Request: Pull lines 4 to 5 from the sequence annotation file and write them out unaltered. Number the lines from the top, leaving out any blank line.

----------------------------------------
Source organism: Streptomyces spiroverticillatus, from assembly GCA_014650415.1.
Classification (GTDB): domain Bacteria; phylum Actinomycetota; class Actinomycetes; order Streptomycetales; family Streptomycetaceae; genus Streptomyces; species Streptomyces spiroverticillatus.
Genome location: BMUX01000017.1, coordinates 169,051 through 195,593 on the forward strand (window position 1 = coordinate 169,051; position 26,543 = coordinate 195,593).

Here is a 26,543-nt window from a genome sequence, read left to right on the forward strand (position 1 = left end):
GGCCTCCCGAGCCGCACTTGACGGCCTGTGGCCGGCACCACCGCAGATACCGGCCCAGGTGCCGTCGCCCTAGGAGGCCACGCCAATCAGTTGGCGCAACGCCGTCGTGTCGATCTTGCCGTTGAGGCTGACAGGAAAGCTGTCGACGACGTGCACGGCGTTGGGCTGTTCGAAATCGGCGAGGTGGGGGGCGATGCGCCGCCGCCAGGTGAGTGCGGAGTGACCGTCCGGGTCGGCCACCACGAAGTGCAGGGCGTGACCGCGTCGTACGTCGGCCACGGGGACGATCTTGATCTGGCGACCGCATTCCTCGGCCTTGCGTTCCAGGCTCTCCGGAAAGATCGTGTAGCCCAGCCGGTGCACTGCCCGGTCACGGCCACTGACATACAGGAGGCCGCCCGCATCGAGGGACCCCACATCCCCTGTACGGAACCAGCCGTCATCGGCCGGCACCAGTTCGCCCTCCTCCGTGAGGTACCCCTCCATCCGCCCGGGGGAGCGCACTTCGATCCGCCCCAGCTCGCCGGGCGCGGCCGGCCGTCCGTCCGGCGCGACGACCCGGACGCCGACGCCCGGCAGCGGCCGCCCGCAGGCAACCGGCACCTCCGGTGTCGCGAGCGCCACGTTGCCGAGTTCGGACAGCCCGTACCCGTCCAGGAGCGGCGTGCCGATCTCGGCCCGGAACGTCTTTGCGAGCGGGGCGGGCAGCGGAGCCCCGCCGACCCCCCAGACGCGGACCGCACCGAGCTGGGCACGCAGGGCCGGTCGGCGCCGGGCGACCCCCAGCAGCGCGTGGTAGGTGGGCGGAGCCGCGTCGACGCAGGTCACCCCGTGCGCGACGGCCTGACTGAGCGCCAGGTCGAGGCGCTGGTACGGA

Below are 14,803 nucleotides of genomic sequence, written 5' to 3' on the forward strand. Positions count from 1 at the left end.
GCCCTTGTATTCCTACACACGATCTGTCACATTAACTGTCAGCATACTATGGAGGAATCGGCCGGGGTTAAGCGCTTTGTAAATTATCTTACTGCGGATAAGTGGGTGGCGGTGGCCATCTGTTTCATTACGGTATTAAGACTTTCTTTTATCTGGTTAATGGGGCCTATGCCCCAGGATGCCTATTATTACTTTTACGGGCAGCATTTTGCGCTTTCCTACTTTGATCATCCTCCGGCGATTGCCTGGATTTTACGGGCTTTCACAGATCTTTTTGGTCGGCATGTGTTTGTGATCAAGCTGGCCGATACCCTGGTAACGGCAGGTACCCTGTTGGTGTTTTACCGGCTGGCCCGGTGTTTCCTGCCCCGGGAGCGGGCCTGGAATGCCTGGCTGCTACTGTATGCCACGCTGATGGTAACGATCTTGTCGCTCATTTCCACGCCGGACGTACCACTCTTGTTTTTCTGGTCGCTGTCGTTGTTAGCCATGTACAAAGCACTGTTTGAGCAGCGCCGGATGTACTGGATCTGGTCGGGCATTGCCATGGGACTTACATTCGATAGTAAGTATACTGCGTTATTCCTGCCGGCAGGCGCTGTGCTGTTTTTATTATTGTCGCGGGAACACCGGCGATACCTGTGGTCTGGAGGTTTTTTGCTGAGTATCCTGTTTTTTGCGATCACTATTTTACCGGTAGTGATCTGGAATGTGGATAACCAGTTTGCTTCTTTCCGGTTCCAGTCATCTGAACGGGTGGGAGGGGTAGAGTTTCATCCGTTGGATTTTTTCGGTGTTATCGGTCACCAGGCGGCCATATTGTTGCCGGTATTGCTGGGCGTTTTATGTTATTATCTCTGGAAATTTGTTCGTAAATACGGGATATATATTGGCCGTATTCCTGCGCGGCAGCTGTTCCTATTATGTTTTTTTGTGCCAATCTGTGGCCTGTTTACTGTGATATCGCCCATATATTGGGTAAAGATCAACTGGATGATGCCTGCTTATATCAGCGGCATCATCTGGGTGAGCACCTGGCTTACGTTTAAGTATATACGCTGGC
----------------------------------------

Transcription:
Here is a 26,543-nt window from a genome sequence, read left to right on the forward strand (position 1 = left end):
GGCCTCCCGAGCCGCACTTGACGGCCTGTGGCCGGCACCACCGCAGATACCGGCCCAGGTGCCGTCGCCCTAGGAGGCCACGCCAATCAGTTGGCGCAACGCCGTCGTGTCGATCTTGCCGTTGAGGCTGACAGGAAAGCTGTCGACGACGTGCACGGCGTTGGGCTGTTCGAAATCGGCGAGGTGGGGGGCGATGCGCCGCCGCCAGGTGAGTGCGGAGTGACCGTCCGGGTCGGCCACCACGAAGTGCAGGGCGTGACCGCGTCGTACGTCGGCCACGGGGACGATCTTGATCTGGCGACCGCATTCCTCGGCCTTGCGTTCCAGGCTCTCCGGAAAGATCGTGTAGCCCAGCCGGTGCACTGCCCGGTCACGGCCACTGACATACAGGAGGCCGCCCGCATCGAGGGACCCCACATCCCCTGTACGGAACCAGCCGTCATCGGCCGGCACCAGTTCGCCCTCCTCCGTGAGGTACCCCTCCATCCGCCCGGGGGAGCGCACTTCGATCCGCCCCAGCTCGCCGGGCGCGGCCGGCCGTCCGTCCGGCGCGACGACCCGGACGCCGACGCCCGGCAGCGGCCGCCCGCAGGCAACCGGCACCTCCGGTGTCGCGAGCGCCACGTTGCCGAGTTCGGACAGCCCGTACCCGTCCAGGAGCGGCGTGCCGATCTCGGCCCGGAACGTCTTTGCGAGCGGGGCGGGCAGCGGAGCCCCGCCGACCCCCCAGACGCGGACCGCACCGAGCTGGGCACGCAGGGCCGGTCGGCGCCGGGCGACCCCCAGCAGCGCGTGGTAGGTGGGCGGAGCCGCGTCGACGCAGGTCACCCCGTGCGCGACGGCCTGACTGAGCGCCAGGTCGAGGCGCTGGTACGGA